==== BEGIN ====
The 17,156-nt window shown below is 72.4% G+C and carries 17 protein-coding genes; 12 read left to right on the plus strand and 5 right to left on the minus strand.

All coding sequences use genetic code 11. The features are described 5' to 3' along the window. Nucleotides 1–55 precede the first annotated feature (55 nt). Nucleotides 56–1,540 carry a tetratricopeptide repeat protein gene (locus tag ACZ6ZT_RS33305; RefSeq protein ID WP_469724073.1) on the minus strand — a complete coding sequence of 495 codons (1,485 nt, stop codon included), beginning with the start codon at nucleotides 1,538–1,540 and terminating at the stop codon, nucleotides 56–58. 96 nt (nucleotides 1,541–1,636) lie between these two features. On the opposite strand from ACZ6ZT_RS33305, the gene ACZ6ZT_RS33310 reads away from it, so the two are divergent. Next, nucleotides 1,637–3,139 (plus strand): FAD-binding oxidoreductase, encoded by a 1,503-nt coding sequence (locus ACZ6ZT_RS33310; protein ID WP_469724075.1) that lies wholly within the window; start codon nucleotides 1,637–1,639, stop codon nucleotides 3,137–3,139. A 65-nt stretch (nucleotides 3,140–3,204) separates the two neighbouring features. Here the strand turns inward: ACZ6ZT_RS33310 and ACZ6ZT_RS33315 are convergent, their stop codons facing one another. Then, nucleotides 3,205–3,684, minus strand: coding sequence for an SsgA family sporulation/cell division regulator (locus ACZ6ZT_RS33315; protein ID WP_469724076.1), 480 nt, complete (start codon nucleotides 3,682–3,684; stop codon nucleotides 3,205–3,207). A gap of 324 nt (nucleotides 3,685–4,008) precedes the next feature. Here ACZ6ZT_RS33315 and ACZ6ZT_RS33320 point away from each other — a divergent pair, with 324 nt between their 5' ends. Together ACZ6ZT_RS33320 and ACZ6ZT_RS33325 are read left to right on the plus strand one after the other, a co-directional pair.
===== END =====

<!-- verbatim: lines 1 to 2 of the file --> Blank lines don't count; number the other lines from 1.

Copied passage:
The 17,156-nt window shown below is 72.4% G+C and carries 17 protein-coding genes; 12 read left to right on the plus strand and 5 right to left on the minus strand.

All coding sequences use genetic code 11. The features are described 5' to 3' along the window. Nucleotides 1–55 precede the first annotated feature (55 nt). Nucleotides 56–1,540 carry a tetratricopeptide repeat protein gene (locus tag ACZ6ZT_RS33305; RefSeq protein ID WP_469724073.1) on the minus strand — a complete coding sequence of 495 codons (1,485 nt, stop codon included), beginning with the start codon at nucleotides 1,538–1,540 and terminating at the stop codon, nucleotides 56–58. 96 nt (nucleotides 1,541–1,636) lie between these two features. On the opposite strand from ACZ6ZT_RS33305, the gene ACZ6ZT_RS33310 reads away from it, so the two are divergent. Next, nucleotides 1,637–3,139 (plus strand): FAD-binding oxidoreductase, encoded by a 1,503-nt coding sequence (locus ACZ6ZT_RS33310; protein ID WP_469724075.1) that lies wholly within the window; start codon nucleotides 1,637–1,639, stop codon nucleotides 3,137–3,139. A 65-nt stretch (nucleotides 3,140–3,204) separates the two neighbouring features. Here the strand turns inward: ACZ6ZT_RS33310 and ACZ6ZT_RS33315 are convergent, their stop codons facing one another. Then, nucleotides 3,205–3,684, minus strand: coding sequence for an SsgA family sporulation/cell division regulator (locus ACZ6ZT_RS33315; protein ID WP_469724076.1), 480 nt, complete (start codon nucleotides 3,682–3,684; stop codon nucleotides 3,205–3,207). A gap of 324 nt (nucleotides 3,685–4,008) precedes the next feature. Here ACZ6ZT_RS33315 and ACZ6ZT_RS33320 point away from each other — a divergent pair, with 324 nt between their 5' ends. Together ACZ6ZT_RS33320 and ACZ6ZT_RS33325 are read left to right on the plus strand one after the other, a co-directional pair.